1. Kayyali, Andrea MSN, RN

Article Content

According to this study:


* Outcomes were comparable in both groups after three months.



No universal guidelines exist for the management of patients in the ED with mild head trauma. Clinicians in Sweden routinely admit such patients for observation. In a recently published study conducted in that country, researchers compared outcomes in patients with mild head trauma who immediately underwent computed tomographic (CT) scanning with those who were hospitalized for observation. They hypothesized that patients with a normal CT scan and early discharge would fare just as well as those who were admitted.


Patients enrolled in the randomized, controlled study met the researchers' criteria for mild head trauma in the previous 24 hours (confirmed or suspected loss of consciousness or amnesia or both, with otherwise normal neurologic status and a Glasgow coma scale score of 15), were six years of age or older, and had no related injuries that necessitated hospitalization. In 32 months, ED physicians randomized 2,602 patients, 1,316 of whom received immediate CT scanning and 1,286 of whom were admitted for observation. The study's principal end point was an extended Glasgow coma scale score three months after the trauma by responses to a mailed, self-administered questionnaire.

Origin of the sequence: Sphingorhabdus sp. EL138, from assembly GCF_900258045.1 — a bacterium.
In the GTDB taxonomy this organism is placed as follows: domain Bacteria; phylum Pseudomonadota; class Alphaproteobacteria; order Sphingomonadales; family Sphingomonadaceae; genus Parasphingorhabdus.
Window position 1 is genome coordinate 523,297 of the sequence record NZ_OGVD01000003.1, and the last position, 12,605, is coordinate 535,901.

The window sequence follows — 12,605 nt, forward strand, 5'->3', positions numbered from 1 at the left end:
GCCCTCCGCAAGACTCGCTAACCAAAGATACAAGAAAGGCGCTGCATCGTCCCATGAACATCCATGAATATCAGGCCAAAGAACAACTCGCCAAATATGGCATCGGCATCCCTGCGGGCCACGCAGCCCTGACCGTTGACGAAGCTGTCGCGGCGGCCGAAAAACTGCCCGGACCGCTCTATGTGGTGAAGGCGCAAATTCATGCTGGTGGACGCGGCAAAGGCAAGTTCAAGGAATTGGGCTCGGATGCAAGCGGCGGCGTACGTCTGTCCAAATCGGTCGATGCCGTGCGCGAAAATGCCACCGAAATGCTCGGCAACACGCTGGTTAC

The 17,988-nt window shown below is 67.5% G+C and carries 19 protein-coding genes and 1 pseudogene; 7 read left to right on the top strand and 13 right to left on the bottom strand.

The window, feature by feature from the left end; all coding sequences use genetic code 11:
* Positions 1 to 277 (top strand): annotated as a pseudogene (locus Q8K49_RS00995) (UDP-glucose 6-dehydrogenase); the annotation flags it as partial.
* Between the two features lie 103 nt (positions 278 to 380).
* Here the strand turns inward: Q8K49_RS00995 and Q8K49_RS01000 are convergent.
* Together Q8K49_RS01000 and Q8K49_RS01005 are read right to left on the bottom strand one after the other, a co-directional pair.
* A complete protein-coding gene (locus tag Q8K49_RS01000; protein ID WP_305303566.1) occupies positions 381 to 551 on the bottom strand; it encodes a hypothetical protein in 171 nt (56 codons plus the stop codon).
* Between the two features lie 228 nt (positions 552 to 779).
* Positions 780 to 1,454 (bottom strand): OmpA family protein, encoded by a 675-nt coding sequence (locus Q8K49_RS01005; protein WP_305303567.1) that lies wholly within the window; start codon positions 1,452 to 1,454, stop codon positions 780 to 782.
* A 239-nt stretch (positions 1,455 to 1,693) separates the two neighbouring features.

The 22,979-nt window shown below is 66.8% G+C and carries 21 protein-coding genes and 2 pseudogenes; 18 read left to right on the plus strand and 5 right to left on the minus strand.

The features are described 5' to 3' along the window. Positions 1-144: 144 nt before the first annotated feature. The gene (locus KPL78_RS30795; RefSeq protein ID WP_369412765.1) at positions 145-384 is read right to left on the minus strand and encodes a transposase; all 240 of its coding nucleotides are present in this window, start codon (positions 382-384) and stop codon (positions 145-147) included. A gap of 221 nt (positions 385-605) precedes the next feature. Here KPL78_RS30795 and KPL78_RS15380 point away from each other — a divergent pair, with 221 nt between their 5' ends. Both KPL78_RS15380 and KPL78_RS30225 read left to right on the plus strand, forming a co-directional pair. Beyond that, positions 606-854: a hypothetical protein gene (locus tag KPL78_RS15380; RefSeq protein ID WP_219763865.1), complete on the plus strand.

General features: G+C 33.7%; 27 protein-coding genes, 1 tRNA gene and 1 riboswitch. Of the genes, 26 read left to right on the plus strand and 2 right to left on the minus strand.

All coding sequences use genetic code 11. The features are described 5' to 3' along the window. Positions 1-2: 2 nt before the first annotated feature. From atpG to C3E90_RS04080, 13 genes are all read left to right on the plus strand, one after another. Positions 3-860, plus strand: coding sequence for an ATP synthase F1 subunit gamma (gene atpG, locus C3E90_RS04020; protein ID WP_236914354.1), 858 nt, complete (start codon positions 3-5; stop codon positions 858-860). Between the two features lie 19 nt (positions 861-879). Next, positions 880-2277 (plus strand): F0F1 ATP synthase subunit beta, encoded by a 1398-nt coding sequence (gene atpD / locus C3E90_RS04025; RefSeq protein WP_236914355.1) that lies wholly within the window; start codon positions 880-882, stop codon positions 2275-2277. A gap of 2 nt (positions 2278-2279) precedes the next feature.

Outcome data were obtained for 97% of participants. Results demonstrate that three months after injury, patients who underwent CT scanning fared as well as those admitted for observation. In the CT group, 21.4% had not recovered completely, whereas 24.2% in the observation group had not, a statistically insignificant difference. The rates of complications of injury not resulting in death were also comparable-0.3% in the CT group and 0.5% in the observation group. The three patients in the observation group who required surgical intervention care considerably delayed (by 43 to 74 days after the injury).


The investigators conclude that performing immediate CT scanning in patients with mild head trauma leads to outcomes that are similar to those seen with admission for observation, and that it may be less expensive and help to ease strains on the health care system.


af Geijerstam J-L, et al. BMJ 2006;333(7,566):465-8.